Other sales were up on contractor optimism. Hilti saw many customers wanting to "tool up," or purchase multiples of a variety of tools.

With its existing and ">newest products—such as the TE30-A36 cordless combihammer drill, Safe-Set Technology and HIT-HY 200 Adhesive Anchor System, Hilti saw this year's World of Concrete sales advance far beyond last year's numbers, executives said, noting that sales by the end of the first day were more than 200% above the first day last year and more than the company sold during the entire show in 2010.

Makita demonstrated what it claimed was the world's first four-stroke power cutter, which does not need gasoline mixed with motor oil as with two-stroke engines.

Contractors "don't want to hassle with mixing the fuel," said Wayne Hart, spokesman. The 14-in.-dia saw, which retails for just under $1,000, is quieter and requires 40% less pulling force to start up.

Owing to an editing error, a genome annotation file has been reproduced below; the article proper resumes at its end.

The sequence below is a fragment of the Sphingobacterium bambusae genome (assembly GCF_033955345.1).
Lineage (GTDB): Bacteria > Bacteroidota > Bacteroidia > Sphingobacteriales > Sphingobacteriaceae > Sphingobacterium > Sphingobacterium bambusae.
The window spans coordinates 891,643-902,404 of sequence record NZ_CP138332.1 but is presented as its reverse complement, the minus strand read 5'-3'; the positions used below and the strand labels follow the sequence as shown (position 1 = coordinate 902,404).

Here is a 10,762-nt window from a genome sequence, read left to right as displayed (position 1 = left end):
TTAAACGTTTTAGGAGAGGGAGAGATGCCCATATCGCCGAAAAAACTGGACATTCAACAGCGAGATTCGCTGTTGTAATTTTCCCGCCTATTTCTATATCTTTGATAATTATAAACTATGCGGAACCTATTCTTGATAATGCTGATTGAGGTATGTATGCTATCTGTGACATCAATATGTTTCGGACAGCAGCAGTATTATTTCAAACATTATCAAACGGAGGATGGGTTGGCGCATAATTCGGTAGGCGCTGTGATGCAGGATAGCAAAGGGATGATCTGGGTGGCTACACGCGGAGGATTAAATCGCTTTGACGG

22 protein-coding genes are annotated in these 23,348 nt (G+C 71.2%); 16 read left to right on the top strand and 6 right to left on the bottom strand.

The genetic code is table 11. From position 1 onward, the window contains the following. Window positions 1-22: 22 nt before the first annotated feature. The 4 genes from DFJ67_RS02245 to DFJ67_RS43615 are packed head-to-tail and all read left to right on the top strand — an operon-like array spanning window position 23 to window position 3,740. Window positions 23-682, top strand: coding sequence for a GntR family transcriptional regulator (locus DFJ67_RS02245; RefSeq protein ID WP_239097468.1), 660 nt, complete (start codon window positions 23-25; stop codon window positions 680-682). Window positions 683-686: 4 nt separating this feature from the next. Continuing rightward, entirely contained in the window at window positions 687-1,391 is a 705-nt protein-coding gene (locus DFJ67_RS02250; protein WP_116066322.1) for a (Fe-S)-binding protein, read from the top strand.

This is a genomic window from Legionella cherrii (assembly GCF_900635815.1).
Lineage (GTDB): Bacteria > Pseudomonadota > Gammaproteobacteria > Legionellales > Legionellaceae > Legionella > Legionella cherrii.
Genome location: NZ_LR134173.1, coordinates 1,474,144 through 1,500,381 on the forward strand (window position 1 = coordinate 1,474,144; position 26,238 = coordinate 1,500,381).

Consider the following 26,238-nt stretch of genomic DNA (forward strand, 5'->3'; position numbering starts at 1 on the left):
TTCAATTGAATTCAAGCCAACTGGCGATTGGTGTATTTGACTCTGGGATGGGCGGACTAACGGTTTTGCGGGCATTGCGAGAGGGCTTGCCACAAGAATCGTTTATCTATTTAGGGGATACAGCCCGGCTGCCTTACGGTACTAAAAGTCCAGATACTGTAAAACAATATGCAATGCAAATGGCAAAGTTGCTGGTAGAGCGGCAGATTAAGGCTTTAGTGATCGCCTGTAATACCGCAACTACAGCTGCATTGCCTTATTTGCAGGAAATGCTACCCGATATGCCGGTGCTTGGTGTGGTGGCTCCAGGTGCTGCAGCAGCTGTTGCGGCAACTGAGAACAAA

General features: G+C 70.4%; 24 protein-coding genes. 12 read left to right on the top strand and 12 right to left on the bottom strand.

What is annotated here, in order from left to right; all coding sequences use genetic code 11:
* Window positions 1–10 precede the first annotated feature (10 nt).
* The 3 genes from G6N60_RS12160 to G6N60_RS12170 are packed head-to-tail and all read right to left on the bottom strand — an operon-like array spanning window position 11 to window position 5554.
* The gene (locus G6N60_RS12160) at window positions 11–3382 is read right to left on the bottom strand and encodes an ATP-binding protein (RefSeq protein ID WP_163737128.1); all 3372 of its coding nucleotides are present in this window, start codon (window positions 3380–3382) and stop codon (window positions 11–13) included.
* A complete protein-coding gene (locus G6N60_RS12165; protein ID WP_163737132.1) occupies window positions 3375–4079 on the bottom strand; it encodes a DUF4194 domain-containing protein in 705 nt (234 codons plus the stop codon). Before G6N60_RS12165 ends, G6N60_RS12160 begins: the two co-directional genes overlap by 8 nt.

Building-information modeling vendor Tekla showed contractors a sneak peek of its latest release, due in March. The software's Version 19 is optimized for modeling concrete pours, allowing users to plan pour breaks for the first time, increasing productivity and safety.

"People have realized that the come out of the recession, they need technology," said Hans Ehrnrooth, president of Tekla, which was acquired by Trimble in 2011.

Survey-tech rival Topcon introduced several new iterations of its technological offerings, including the new P-32 asphalt paving-control system, which allows for control of both sides of the paver by one operator.

"This new control box is a quantum leap for end users," said Tony Vanneman, product manager. The company also introduced a new version of Pocket 3D positioning software for its HiPer SR GNSS receiver. "It's obviously one of smallest, lightest weight receivers on the market, with a max range of 1,000-ft," said Scott Langbein, product marketing director. "It's also priced under $20,000."